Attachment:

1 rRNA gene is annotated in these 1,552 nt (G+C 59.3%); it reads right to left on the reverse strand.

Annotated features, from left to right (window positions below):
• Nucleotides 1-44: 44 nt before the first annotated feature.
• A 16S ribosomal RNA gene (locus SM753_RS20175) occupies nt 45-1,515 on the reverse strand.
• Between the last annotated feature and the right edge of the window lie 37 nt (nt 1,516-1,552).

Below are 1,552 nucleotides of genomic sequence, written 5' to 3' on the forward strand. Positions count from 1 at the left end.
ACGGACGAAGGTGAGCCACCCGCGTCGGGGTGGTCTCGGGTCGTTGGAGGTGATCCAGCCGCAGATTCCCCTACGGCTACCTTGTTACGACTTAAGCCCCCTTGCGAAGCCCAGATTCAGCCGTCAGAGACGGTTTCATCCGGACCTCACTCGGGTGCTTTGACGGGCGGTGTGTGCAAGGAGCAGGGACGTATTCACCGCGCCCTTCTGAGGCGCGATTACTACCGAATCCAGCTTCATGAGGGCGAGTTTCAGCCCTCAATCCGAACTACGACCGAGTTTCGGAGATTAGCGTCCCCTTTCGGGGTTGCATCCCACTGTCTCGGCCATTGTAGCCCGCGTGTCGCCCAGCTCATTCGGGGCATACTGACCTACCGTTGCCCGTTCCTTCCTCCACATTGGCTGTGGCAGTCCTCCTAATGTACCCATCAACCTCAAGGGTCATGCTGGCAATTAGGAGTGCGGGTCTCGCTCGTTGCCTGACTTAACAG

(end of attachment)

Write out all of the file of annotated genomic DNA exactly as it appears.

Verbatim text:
1 rRNA gene is annotated in these 1,552 nt (G+C 59.3%); it reads right to left on the reverse strand.

Annotated features, from left to right (window positions below):
• Nucleotides 1-44: 44 nt before the first annotated feature.
• A 16S ribosomal RNA gene (locus SM753_RS20175) occupies nt 45-1,515 on the reverse strand.
• Between the last annotated feature and the right edge of the window lie 37 nt (nt 1,516-1,552).

Below are 1,552 nucleotides of genomic sequence, written 5' to 3' on the forward strand. Positions count from 1 at the left end.
ACGGACGAAGGTGAGCCACCCGCGTCGGGGTGGTCTCGGGTCGTTGGAGGTGATCCAGCCGCAGATTCCCCTACGGCTACCTTGTTACGACTTAAGCCCCCTTGCGAAGCCCAGATTCAGCCGTCAGAGACGGTTTCATCCGGACCTCACTCGGGTGCTTTGACGGGCGGTGTGTGCAAGGAGCAGGGACGTATTCACCGCGCCCTTCTGAGGCGCGATTACTACCGAATCCAGCTTCATGAGGGCGAGTTTCAGCCCTCAATCCGAACTACGACCGAGTTTCGGAGATTAGCGTCCCCTTTCGGGGTTGCATCCCACTGTCTCGGCCATTGTAGCCCGCGTGTCGCCCAGCTCATTCGGGGCATACTGACCTACCGTTGCCCGTTCCTTCCTCCACATTGGCTGTGGCAGTCCTCCTAATGTACCCATCAACCTCAAGGGTCATGCTGGCAATTAGGAGTGCGGGTCTCGCTCGTTGCCTGACTTAACAG